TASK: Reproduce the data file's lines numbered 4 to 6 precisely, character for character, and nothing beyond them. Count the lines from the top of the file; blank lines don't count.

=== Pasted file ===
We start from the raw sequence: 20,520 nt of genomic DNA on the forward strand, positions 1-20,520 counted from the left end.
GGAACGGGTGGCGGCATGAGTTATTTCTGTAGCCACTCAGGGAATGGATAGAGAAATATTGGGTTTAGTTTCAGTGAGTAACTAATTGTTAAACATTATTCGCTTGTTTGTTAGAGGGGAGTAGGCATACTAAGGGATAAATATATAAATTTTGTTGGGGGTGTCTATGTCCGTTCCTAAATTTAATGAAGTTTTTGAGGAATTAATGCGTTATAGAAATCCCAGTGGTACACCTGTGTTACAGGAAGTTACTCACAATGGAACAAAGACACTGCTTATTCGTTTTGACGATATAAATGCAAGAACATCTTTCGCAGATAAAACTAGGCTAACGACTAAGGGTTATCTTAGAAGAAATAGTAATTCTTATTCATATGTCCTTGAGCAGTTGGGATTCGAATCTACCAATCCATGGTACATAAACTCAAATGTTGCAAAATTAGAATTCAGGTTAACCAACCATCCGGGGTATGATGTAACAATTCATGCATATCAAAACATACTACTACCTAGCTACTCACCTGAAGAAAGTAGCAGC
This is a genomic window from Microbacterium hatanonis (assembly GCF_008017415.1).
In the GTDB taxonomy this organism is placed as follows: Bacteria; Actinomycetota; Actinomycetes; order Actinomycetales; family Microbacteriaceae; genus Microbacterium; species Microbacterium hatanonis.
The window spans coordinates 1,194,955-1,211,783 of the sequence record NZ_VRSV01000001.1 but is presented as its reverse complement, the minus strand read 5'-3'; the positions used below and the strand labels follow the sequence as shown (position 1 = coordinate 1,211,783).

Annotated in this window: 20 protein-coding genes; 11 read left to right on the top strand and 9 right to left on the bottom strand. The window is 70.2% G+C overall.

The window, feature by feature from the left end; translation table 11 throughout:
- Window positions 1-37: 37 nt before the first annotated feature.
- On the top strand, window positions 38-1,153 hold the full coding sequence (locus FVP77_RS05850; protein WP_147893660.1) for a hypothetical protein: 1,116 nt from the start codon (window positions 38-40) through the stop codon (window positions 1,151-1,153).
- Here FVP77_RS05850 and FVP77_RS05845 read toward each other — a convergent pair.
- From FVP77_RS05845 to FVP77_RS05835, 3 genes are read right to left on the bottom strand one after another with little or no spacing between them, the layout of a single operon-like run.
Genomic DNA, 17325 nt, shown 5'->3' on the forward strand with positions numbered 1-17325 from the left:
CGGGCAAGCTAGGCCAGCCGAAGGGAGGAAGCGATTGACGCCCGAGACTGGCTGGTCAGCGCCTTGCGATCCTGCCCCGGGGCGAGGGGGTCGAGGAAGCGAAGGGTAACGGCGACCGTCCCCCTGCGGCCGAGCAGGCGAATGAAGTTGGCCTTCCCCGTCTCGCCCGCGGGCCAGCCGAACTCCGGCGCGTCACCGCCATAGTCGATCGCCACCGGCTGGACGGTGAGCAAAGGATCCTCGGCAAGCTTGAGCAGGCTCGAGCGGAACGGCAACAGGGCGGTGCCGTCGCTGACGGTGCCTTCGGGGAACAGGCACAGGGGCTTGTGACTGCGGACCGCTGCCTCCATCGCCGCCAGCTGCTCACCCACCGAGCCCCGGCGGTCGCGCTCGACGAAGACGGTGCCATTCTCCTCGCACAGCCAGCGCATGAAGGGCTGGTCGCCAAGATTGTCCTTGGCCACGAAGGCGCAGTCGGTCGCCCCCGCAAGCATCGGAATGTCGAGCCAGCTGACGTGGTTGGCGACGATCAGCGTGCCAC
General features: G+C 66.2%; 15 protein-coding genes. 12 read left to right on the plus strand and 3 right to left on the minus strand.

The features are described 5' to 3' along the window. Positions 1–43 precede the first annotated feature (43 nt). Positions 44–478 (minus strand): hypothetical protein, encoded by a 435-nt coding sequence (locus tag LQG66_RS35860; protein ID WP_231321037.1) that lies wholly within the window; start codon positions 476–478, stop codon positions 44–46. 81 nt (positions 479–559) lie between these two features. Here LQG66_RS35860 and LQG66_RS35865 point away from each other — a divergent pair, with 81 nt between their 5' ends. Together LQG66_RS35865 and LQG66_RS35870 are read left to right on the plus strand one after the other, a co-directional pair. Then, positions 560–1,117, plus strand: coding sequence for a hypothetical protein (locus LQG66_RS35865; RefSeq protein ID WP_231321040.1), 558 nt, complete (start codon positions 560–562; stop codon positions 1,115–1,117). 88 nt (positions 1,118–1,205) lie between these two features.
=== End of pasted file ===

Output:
In the GTDB taxonomy this organism is placed as follows: Bacteria; Actinomycetota; Actinomycetes; order Actinomycetales; family Microbacteriaceae; genus Microbacterium; species Microbacterium hatanonis.
The window spans coordinates 1,194,955-1,211,783 of the sequence record NZ_VRSV01000001.1 but is presented as its reverse complement, the minus strand read 5'-3'; the positions used below and the strand labels follow the sequence as shown (position 1 = coordinate 1,211,783).

Annotated in this window: 20 protein-coding genes; 11 read left to right on the top strand and 9 right to left on the bottom strand. The window is 70.2% G+C overall.